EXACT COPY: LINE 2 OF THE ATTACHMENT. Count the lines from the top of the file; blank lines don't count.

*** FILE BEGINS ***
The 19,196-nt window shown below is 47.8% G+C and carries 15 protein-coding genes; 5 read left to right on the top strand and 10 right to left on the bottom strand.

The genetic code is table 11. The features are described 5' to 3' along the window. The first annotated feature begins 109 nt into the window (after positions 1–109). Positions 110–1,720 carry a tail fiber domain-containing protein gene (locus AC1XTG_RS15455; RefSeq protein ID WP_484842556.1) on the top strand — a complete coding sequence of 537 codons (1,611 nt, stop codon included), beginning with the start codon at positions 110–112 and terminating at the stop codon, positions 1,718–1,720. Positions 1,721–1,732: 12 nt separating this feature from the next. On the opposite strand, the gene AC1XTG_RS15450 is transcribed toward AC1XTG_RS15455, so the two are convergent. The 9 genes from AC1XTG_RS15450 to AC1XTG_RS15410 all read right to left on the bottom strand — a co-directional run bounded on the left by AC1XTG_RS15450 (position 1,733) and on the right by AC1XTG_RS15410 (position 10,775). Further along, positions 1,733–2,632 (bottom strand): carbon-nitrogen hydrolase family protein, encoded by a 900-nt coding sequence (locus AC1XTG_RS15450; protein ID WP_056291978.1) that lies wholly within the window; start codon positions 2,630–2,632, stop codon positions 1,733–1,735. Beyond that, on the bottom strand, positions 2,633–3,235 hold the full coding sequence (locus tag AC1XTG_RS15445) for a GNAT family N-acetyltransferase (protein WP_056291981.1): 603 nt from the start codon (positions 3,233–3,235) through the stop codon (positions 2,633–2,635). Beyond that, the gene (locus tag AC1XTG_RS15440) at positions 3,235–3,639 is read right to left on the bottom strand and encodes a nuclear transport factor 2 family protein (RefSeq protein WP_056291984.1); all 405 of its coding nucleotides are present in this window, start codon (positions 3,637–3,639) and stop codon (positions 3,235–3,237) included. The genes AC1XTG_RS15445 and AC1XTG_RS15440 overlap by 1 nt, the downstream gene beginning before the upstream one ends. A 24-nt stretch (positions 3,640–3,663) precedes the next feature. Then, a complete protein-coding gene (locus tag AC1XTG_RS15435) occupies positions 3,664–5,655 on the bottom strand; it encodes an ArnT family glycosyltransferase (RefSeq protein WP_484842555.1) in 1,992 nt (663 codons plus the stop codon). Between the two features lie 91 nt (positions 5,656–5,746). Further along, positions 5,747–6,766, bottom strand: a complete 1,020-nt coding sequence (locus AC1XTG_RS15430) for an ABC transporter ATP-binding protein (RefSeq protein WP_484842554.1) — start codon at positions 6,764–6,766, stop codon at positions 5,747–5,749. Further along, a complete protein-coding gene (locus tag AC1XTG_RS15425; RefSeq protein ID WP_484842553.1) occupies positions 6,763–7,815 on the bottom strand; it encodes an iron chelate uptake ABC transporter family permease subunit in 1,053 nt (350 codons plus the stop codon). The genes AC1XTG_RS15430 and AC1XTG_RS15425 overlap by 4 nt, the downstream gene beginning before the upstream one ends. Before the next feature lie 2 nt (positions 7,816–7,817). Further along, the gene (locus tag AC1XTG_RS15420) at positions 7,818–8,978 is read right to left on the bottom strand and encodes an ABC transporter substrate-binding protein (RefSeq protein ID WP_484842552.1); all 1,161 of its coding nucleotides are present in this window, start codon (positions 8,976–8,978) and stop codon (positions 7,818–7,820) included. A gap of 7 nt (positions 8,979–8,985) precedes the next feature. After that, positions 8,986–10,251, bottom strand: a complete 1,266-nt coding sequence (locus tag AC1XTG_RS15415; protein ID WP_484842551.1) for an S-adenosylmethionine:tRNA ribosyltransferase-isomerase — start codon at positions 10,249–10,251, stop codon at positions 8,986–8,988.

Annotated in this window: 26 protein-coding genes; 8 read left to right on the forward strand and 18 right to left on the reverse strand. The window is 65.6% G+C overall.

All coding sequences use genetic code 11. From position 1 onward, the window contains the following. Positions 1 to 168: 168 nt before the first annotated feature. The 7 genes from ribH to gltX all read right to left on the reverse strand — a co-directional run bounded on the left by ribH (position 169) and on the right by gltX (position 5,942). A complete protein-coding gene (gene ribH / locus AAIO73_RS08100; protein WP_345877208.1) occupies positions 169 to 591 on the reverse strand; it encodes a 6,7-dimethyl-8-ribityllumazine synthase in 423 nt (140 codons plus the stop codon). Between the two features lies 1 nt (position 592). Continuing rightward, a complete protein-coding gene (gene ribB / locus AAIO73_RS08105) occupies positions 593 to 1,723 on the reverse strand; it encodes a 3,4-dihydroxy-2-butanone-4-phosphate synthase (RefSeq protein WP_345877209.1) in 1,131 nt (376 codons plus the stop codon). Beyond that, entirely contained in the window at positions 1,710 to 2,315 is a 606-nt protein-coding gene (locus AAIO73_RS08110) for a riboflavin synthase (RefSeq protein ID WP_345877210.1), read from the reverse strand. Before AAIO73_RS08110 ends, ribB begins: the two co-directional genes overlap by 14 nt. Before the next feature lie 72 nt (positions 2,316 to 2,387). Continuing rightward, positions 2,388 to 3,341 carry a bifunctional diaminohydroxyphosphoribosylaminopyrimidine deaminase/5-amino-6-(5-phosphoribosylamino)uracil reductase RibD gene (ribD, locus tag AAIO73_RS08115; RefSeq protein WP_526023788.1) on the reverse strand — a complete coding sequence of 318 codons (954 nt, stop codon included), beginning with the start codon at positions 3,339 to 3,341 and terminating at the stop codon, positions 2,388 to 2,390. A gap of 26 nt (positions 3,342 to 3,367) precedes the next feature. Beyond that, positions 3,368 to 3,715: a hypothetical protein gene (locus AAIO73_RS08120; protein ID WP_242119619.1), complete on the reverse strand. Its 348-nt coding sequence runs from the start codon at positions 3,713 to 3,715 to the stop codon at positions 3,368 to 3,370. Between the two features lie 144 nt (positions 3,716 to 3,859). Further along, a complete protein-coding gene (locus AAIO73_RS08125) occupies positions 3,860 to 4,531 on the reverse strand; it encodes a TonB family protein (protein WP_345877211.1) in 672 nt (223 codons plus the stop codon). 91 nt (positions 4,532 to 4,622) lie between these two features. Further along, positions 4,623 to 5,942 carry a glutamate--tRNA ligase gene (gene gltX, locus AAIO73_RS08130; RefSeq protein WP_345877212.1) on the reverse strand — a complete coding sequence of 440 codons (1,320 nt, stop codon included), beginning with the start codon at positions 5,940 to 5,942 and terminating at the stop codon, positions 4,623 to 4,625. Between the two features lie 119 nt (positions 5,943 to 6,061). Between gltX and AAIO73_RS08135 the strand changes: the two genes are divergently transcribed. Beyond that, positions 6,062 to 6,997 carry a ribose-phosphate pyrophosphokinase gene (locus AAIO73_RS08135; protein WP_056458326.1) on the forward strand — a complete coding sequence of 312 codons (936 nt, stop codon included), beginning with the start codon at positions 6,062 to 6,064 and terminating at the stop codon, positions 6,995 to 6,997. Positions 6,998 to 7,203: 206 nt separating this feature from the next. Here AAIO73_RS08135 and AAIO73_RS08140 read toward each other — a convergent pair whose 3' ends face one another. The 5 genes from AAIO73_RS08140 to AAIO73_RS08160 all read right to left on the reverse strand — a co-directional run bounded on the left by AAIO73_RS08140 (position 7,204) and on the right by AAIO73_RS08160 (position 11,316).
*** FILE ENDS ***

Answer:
The genetic code is table 11. The features are described 5' to 3' along the window. The first annotated feature begins 109 nt into the window (after positions 1–109). Positions 110–1,720 carry a tail fiber domain-containing protein gene (locus AC1XTG_RS15455; RefSeq protein ID WP_484842556.1) on the top strand — a complete coding sequence of 537 codons (1,611 nt, stop codon included), beginning with the start codon at positions 110–112 and terminating at the stop codon, positions 1,718–1,720. Positions 1,721–1,732: 12 nt separating this feature from the next. On the opposite strand, the gene AC1XTG_RS15450 is transcribed toward AC1XTG_RS15455, so the two are convergent. The 9 genes from AC1XTG_RS15450 to AC1XTG_RS15410 all read right to left on the bottom strand — a co-directional run bounded on the left by AC1XTG_RS15450 (position 1,733) and on the right by AC1XTG_RS15410 (position 10,775). Further along, positions 1,733–2,632 (bottom strand): carbon-nitrogen hydrolase family protein, encoded by a 900-nt coding sequence (locus AC1XTG_RS15450; protein ID WP_056291978.1) that lies wholly within the window; start codon positions 2,630–2,632, stop codon positions 1,733–1,735. Beyond that, on the bottom strand, positions 2,633–3,235 hold the full coding sequence (locus tag AC1XTG_RS15445) for a GNAT family N-acetyltransferase (protein WP_056291981.1): 603 nt from the start codon (positions 3,233–3,235) through the stop codon (positions 2,633–2,635). Beyond that, the gene (locus tag AC1XTG_RS15440) at positions 3,235–3,639 is read right to left on the bottom strand and encodes a nuclear transport factor 2 family protein (RefSeq protein WP_056291984.1); all 405 of its coding nucleotides are present in this window, start codon (positions 3,637–3,639) and stop codon (positions 3,235–3,237) included. The genes AC1XTG_RS15445 and AC1XTG_RS15440 overlap by 1 nt, the downstream gene beginning before the upstream one ends. A 24-nt stretch (positions 3,640–3,663) precedes the next feature. Then, a complete protein-coding gene (locus tag AC1XTG_RS15435) occupies positions 3,664–5,655 on the bottom strand; it encodes an ArnT family glycosyltransferase (RefSeq protein WP_484842555.1) in 1,992 nt (663 codons plus the stop codon). Between the two features lie 91 nt (positions 5,656–5,746). Further along, positions 5,747–6,766, bottom strand: a complete 1,020-nt coding sequence (locus AC1XTG_RS15430) for an ABC transporter ATP-binding protein (RefSeq protein WP_484842554.1) — start codon at positions 6,764–6,766, stop codon at positions 5,747–5,749. Further along, a complete protein-coding gene (locus tag AC1XTG_RS15425; RefSeq protein ID WP_484842553.1) occupies positions 6,763–7,815 on the bottom strand; it encodes an iron chelate uptake ABC transporter family permease subunit in 1,053 nt (350 codons plus the stop codon). The genes AC1XTG_RS15430 and AC1XTG_RS15425 overlap by 4 nt, the downstream gene beginning before the upstream one ends. Before the next feature lie 2 nt (positions 7,816–7,817). Further along, the gene (locus tag AC1XTG_RS15420) at positions 7,818–8,978 is read right to left on the bottom strand and encodes an ABC transporter substrate-binding protein (RefSeq protein ID WP_484842552.1); all 1,161 of its coding nucleotides are present in this window, start codon (positions 8,976–8,978) and stop codon (positions 7,818–7,820) included. A gap of 7 nt (positions 8,979–8,985) precedes the next feature. After that, positions 8,986–10,251, bottom strand: a complete 1,266-nt coding sequence (locus tag AC1XTG_RS15415; protein ID WP_484842551.1) for an S-adenosylmethionine:tRNA ribosyltransferase-isomerase — start codon at positions 10,249–10,251, stop codon at positions 8,986–8,988.